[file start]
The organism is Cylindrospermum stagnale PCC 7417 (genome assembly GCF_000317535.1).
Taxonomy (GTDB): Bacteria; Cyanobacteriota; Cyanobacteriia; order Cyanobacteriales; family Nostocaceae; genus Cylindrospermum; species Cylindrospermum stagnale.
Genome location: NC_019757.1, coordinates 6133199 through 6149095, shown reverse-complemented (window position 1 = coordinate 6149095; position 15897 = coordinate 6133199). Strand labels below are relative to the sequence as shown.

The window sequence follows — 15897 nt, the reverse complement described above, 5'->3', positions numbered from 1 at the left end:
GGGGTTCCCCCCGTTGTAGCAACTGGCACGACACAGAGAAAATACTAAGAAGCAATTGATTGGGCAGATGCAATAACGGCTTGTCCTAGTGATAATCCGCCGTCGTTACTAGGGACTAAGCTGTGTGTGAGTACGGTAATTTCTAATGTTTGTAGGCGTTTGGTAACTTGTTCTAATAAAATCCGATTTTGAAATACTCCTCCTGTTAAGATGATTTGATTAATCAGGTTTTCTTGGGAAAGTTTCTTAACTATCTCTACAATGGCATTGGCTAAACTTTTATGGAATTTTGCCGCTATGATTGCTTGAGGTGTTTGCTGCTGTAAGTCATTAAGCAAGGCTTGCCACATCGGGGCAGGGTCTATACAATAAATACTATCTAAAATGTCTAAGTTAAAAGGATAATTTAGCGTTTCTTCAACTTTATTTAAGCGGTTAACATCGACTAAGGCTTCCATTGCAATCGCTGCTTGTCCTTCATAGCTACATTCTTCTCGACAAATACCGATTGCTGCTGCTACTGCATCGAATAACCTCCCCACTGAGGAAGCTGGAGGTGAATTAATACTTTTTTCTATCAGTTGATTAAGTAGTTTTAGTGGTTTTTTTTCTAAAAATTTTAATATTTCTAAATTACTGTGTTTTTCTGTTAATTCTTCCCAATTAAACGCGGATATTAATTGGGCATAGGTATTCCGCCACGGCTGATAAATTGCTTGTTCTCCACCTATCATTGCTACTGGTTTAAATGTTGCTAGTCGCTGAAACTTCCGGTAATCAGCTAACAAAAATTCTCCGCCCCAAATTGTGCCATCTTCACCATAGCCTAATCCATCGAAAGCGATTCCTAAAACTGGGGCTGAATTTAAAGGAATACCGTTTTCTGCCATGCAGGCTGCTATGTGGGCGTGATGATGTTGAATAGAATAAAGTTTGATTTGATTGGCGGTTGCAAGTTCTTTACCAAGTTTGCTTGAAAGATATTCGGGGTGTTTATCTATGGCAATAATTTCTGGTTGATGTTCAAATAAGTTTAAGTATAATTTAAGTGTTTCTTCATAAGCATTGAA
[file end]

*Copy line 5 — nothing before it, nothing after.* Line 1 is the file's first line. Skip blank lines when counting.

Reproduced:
GGGGTTCCCCCCGTTGTAGCAACTGGCACGACACAGAGAAAATACTAAGAAGCAATTGATTGGGCAGATGCAATAACGGCTTGTCCTAGTGATAATCCGCCGTCGTTACTAGGGACTAAGCTGTGTGTGAGTACGGTAATTTCTAATGTTTGTAGGCGTTTGGTAACTTGTTCTAATAAAATCCGATTTTGAAATACTCCTCCTGTTAAGATGATTTGATTAATCAGGTTTTCTTGGGAAAGTTTCTTAACTATCTCTACAATGGCATTGGCTAAACTTTTATGGAATTTTGCCGCTATGATTGCTTGAGGTGTTTGCTGCTGTAAGTCATTAAGCAAGGCTTGCCACATCGGGGCAGGGTCTATACAATAAATACTATCTAAAATGTCTAAGTTAAAAGGATAATTTAGCGTTTCTTCAACTTTATTTAAGCGGTTAACATCGACTAAGGCTTCCATTGCAATCGCTGCTTGTCCTTCATAGCTACATTCTTCTCGACAAATACCGATTGCTGCTGCTACTGCATCGAATAACCTCCCCACTGAGGAAGCTGGAGGTGAATTAATACTTTTTTCTATCAGTTGATTAAGTAGTTTTAGTGGTTTTTTTTCTAAAAATTTTAATATTTCTAAATTACTGTGTTTTTCTGTTAATTCTTCCCAATTAAACGCGGATATTAATTGGGCATAGGTATTCCGCCACGGCTGATAAATTGCTTGTTCTCCACCTATCATTGCTACTGGTTTAAATGTTGCTAGTCGCTGAAACTTCCGGTAATCAGCTAACAAAAATTCTCCGCCCCAAATTGTGCCATCTTCACCATAGCCTAATCCATCGAAAGCGATTCCTAAAACTGGGGCTGAATTTAAAGGAATACCGTTTTCTGCCATGCAGGCTGCTATGTGGGCGTGATGATGTTGAATAGAATAAAGTTTGATTTGATTGGCGGTTGCAAGTTCTTTACCAAGTTTGCTTGAAAGATATTCGGGGTGTTTATCTATGGCAATAATTTCTGGTTGATGTTCAAATAAGTTTAAGTATAATTTAAGTGTTTCTTCATAAGCATTGAA